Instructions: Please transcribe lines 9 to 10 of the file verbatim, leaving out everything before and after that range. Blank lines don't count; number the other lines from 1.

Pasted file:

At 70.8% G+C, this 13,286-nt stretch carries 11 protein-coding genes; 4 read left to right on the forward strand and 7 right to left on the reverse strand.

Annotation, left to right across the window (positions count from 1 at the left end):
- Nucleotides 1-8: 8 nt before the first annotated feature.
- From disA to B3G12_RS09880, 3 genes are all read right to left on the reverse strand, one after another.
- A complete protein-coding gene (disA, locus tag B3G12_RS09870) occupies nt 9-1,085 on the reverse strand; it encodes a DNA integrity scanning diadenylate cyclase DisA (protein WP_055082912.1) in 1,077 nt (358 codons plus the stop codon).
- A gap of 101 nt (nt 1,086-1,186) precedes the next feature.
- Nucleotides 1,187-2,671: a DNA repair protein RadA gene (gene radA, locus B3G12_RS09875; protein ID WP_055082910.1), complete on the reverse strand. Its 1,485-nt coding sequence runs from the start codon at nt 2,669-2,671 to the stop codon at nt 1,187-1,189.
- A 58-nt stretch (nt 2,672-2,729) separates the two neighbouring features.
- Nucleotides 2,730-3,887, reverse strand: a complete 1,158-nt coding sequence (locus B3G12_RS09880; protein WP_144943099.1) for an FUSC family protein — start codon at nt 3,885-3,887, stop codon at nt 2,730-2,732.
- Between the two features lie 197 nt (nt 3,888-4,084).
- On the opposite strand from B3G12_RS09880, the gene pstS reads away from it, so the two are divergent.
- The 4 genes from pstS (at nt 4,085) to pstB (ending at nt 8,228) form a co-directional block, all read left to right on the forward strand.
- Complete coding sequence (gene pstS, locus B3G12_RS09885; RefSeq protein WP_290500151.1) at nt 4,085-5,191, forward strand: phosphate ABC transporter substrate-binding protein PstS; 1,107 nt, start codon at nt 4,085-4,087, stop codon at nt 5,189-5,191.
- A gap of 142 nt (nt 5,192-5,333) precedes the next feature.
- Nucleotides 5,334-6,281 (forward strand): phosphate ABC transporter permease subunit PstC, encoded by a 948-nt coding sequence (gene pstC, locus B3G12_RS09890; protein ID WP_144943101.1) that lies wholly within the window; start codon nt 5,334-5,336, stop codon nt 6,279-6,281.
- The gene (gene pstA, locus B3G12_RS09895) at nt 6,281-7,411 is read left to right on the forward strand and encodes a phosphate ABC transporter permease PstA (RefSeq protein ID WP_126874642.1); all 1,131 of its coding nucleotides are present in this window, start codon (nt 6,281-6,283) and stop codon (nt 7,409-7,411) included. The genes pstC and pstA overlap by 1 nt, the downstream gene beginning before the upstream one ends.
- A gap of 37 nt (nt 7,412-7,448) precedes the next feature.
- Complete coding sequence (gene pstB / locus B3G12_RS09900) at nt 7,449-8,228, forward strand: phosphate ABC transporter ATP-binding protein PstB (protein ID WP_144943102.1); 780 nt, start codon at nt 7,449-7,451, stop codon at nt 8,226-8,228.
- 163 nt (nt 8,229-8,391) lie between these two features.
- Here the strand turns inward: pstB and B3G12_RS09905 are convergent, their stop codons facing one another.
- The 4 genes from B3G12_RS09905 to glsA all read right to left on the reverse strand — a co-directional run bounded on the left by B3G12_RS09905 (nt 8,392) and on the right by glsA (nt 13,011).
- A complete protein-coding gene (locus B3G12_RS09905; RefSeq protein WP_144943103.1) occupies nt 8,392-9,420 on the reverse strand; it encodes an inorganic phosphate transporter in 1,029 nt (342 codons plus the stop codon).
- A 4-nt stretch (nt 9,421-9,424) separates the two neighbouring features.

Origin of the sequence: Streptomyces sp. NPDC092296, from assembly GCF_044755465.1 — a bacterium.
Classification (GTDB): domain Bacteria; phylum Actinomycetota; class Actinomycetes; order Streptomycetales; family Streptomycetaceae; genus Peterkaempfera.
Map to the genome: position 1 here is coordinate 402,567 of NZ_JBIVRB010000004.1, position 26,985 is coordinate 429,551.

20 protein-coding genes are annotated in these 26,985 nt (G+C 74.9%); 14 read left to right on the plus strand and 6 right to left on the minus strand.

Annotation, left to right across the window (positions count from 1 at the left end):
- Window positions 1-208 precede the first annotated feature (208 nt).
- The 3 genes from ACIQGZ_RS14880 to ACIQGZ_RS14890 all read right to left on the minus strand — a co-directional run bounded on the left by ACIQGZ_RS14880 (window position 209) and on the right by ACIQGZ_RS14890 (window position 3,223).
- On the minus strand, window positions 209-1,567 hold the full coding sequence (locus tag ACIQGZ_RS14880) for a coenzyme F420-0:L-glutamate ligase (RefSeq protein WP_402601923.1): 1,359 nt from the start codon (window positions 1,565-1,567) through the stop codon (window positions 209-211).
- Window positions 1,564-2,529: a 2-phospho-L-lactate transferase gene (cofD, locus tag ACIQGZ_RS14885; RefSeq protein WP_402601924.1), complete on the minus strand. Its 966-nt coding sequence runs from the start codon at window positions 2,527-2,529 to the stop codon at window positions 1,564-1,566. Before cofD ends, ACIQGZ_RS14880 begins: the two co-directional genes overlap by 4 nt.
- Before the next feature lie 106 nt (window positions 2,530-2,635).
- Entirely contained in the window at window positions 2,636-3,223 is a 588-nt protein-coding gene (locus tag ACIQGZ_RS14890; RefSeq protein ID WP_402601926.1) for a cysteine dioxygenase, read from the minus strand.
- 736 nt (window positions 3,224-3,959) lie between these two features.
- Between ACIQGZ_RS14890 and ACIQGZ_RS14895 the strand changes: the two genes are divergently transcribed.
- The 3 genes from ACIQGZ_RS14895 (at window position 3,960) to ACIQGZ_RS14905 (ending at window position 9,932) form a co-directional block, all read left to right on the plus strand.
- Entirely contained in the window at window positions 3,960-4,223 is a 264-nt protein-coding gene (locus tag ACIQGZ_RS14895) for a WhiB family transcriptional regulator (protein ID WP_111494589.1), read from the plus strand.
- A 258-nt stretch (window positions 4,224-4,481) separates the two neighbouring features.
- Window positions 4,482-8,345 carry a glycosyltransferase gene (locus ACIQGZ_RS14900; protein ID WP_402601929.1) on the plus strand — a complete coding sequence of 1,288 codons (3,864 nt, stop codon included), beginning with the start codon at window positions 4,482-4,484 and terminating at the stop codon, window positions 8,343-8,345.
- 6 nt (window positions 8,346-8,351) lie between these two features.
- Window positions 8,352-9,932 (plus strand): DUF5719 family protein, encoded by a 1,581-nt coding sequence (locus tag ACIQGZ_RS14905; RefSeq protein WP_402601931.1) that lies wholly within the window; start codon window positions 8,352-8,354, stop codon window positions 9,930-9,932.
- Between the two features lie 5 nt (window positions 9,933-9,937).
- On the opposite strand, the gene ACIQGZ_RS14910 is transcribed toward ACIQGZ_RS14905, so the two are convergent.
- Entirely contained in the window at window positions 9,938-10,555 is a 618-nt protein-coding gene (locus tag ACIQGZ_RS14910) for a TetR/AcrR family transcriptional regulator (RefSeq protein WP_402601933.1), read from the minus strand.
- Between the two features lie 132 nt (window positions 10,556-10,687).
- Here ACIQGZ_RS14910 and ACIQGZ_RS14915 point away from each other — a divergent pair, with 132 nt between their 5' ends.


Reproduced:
- Nucleotides 2,730-3,887, reverse strand: a complete 1,158-nt coding sequence (locus B3G12_RS09880; protein WP_144943099.1) for an FUSC family protein — start codon at nt 3,885-3,887, stop codon at nt 2,730-2,732.
- Between the two features lie 197 nt (nt 3,888-4,084).